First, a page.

The taste of garlic metabolites might reflect in the breast milk 2.5 hours after consumption. The flavor may remain five hours after the ingestion, with the peak taste occurring between one to 3.5 hours. However, since garlic doesn’t have any negative effects on the baby, you may breastfeed even after consuming garlic (15).
Garlic has been considered a fairly safe food for lactating women. Therefore, you can add it to the diet in moderation. In many cultures, women consume garlic when breastfeeding because it is considered a galactagogue. However, since clinical studies on garlic are sparse, you should consult a doctor before consuming it in diet or supplement form. Monitor your baby’s reaction closely after you consume garlic; some may like the taste of the milk and increase feeding, while others may not like it and refuse to feed. Also, some babies may experience colic and other kinds of discomfort if you eat garlic. In such cases, consult a doctor for advice.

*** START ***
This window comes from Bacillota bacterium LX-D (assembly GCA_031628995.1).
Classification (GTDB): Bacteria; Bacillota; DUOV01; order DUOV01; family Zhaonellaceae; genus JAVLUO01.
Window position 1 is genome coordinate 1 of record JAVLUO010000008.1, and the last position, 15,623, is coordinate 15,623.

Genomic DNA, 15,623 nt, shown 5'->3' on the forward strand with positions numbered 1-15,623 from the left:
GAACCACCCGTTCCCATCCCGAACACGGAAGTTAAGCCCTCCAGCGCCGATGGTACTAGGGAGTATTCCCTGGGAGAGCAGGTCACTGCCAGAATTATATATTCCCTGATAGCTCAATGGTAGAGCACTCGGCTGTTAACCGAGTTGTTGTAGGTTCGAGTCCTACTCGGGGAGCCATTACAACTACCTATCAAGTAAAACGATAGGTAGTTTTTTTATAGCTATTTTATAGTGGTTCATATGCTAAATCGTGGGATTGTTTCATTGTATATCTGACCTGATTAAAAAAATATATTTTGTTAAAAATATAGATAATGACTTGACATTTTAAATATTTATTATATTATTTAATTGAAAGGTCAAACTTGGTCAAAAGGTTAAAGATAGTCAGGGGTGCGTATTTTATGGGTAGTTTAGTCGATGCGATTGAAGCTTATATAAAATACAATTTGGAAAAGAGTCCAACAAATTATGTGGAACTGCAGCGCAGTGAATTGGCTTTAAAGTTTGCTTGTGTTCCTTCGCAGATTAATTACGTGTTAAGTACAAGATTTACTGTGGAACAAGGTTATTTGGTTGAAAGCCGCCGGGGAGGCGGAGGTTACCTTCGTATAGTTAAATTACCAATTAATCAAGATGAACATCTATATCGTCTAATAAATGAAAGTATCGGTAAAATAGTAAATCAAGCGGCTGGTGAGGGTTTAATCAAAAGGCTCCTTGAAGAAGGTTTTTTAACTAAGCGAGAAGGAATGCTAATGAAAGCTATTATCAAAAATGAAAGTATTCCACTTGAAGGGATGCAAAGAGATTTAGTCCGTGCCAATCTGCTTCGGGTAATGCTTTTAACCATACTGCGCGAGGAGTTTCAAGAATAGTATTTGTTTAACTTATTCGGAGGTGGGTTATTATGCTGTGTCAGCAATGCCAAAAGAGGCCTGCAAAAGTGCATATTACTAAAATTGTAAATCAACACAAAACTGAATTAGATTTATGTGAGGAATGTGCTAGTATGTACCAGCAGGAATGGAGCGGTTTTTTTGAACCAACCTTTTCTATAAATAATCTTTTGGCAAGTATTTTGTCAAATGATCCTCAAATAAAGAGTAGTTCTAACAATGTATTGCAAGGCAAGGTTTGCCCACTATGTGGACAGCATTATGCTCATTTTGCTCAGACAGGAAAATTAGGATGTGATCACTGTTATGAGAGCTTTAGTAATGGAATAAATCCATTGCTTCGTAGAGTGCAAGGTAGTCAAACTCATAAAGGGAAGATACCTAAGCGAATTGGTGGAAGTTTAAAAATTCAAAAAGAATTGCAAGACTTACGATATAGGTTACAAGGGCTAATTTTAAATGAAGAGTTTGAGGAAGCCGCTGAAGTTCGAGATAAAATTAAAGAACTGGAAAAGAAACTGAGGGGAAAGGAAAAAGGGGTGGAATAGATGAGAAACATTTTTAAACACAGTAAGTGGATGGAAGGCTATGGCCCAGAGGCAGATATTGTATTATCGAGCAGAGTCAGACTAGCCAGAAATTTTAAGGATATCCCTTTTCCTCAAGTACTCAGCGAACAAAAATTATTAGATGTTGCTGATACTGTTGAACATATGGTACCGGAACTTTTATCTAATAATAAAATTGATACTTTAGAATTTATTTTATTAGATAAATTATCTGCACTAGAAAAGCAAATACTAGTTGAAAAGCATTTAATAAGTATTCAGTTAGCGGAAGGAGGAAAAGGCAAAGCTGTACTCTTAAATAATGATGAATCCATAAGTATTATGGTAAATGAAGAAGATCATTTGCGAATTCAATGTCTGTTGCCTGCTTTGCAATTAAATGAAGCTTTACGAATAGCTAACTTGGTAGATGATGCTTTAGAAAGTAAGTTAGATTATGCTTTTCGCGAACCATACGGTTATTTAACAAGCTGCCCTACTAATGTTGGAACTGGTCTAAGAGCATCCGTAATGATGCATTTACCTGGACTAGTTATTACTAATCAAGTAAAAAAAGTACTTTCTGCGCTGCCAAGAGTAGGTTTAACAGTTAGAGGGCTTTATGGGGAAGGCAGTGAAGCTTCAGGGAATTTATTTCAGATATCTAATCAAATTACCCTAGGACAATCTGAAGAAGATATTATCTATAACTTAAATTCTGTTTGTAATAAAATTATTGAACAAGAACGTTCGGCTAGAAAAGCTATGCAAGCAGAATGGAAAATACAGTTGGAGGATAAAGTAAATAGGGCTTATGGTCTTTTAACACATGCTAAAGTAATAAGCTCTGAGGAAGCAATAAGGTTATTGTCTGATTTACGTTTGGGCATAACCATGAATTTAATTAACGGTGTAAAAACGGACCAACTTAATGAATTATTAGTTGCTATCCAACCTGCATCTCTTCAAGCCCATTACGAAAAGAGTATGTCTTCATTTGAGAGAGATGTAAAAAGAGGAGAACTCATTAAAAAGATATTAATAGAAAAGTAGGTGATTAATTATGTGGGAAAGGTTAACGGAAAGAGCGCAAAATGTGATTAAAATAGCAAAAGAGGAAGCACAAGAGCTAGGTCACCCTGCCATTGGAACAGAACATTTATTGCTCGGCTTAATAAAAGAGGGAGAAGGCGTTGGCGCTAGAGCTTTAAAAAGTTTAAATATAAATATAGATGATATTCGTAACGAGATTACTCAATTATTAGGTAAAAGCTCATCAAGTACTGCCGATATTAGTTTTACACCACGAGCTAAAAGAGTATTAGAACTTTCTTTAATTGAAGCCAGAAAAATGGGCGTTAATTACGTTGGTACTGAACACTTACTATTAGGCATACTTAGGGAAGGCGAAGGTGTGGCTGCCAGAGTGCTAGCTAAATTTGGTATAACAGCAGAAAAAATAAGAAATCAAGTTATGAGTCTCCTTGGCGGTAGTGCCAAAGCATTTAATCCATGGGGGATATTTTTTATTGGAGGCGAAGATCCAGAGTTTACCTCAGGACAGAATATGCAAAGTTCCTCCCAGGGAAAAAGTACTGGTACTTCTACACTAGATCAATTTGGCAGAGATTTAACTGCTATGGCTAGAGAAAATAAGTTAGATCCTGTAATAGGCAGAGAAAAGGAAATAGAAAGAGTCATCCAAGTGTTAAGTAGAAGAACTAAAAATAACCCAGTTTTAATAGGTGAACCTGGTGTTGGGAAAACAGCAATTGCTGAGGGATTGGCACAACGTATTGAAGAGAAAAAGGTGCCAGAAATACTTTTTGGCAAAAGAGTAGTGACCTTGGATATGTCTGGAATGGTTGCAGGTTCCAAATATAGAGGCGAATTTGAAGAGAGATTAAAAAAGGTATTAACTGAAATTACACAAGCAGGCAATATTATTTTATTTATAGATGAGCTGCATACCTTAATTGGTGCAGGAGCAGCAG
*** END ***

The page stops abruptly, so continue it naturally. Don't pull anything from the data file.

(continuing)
2. Qin-Qin Li et al., Phylogeny and biogeography of Allium; NCBI
3. Vincenzo Aleandri et al., The Use of Herbal Products during Breastfeeding: A Study from a Public Italian Hospital; Researchgate
4. Mennella JA and Beauchamp GK; The effects of repeated exposure to garlic-flavored milk on the nursling’s behavior; NCBI
5. Alessandra N. Bazzano et al., A Review of Herbal and Pharmaceutical Galactagogues for Breast-Feeding; NCBI
6. Ao Shang et al., Bioactive Compounds and Biological Functions of Garlic (Allium sativum L.); NCBI
7. Leyla Bayan et al., Garlic: a review of potential therapeutic effects; NCBI
8. Keyu Chen et al., Preventive Effects and Mechanisms of Garlic on Dyslipidemia and Gut Microbiome Dysbiosis; NCBI
9. Rodrigo Arreola et al., Immunomodulation and Anti-Inflammatory Effects of Garlic Compounds; NCBI
10. Chung LY; The antioxidant properties of garlic compounds: allyl cysteine, alliin, allicin, and allyl disulfide; NCBI
11. Sanjay K Banerjee and Subir K Maulik; Effect of garlic on cardiovascular disorders: a review; NCBI
12. Francesca Borrelli et al., Garlic (Allium Sativum L.): Adverse Effects and Drug Interactions in Humans; NCBI
13. Garlic; NIH
14. S V Rana et al.; Garlic Hepatotoxicity: Safe Dose of Garlic; NCBI